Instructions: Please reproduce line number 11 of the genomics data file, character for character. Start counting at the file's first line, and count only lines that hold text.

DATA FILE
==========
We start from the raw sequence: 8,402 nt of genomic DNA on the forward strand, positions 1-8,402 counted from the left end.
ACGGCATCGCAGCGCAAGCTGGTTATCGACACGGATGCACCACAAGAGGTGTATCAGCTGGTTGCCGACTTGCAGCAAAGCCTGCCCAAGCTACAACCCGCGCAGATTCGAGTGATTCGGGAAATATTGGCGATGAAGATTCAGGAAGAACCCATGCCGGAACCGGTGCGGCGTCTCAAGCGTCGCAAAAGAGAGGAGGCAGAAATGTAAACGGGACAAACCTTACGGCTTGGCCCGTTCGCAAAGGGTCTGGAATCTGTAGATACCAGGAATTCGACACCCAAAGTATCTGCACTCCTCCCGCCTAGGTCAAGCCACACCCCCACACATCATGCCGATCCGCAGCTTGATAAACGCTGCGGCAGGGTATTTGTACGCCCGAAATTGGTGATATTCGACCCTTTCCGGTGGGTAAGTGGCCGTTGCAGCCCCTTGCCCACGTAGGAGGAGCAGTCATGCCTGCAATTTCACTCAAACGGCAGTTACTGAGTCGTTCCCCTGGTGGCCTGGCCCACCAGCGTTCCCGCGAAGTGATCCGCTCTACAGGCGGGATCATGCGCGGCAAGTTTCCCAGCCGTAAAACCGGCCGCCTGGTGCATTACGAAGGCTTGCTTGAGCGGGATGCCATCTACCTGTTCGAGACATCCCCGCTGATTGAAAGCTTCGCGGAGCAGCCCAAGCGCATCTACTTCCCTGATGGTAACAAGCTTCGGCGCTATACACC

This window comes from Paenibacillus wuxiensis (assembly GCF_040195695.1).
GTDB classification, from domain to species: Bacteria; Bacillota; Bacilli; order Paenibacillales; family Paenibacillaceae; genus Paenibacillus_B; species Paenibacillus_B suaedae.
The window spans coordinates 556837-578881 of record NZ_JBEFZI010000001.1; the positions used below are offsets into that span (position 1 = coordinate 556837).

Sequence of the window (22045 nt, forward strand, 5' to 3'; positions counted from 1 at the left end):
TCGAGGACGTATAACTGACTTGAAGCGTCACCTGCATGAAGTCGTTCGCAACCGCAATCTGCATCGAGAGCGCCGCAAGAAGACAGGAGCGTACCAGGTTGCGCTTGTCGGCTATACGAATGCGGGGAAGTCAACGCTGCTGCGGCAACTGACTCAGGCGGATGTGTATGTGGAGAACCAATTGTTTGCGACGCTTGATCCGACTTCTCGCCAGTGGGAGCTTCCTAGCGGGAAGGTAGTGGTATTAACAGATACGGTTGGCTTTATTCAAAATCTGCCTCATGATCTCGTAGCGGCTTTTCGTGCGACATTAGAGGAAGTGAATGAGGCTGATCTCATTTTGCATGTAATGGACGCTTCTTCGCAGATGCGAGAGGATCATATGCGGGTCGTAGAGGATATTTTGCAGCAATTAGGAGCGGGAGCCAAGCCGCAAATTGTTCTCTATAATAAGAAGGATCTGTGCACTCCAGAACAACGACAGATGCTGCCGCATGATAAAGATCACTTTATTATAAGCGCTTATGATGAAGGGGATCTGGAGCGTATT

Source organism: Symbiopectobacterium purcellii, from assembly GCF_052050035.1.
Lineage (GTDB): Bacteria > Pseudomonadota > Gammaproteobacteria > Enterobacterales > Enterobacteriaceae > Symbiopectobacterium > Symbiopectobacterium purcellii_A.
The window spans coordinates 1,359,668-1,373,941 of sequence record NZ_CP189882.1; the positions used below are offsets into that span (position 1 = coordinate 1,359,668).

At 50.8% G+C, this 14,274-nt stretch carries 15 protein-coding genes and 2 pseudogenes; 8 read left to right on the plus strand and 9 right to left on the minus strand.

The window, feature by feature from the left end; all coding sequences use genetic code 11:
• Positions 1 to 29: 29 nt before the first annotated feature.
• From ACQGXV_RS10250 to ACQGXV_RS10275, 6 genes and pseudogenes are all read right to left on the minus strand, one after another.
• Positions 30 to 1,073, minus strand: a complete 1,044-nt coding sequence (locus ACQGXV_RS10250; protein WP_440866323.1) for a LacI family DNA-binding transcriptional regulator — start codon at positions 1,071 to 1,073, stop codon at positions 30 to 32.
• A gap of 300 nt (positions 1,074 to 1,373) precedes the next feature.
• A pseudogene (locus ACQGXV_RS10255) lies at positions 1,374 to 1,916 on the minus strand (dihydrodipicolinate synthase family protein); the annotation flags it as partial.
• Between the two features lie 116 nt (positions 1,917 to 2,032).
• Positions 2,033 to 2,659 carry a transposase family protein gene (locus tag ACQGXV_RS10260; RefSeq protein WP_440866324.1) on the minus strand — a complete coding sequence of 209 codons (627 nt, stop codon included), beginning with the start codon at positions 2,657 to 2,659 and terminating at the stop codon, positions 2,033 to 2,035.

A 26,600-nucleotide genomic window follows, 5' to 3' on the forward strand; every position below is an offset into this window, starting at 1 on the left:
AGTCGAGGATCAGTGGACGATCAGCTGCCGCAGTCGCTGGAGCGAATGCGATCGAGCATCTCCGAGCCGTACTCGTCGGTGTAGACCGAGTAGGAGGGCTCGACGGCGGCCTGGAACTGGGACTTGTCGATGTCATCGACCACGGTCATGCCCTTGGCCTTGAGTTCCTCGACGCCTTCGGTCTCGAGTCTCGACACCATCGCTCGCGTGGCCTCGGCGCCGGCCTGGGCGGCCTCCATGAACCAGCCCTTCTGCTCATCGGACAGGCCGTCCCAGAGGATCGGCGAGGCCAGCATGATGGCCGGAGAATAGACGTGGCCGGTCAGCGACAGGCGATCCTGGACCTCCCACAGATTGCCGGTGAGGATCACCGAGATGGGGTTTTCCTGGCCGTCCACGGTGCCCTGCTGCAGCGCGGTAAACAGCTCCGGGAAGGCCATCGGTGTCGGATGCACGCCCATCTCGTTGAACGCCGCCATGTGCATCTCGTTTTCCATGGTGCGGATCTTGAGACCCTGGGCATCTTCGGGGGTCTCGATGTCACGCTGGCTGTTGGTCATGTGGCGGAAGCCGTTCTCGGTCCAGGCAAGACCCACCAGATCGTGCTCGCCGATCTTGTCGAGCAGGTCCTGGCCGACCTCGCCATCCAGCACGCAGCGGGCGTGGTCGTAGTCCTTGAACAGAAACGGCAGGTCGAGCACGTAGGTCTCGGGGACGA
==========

At 50.8% G+C, this 14,274-nt stretch carries 15 protein-coding genes and 2 pseudogenes; 8 read left to right on the plus strand and 9 right to left on the minus strand.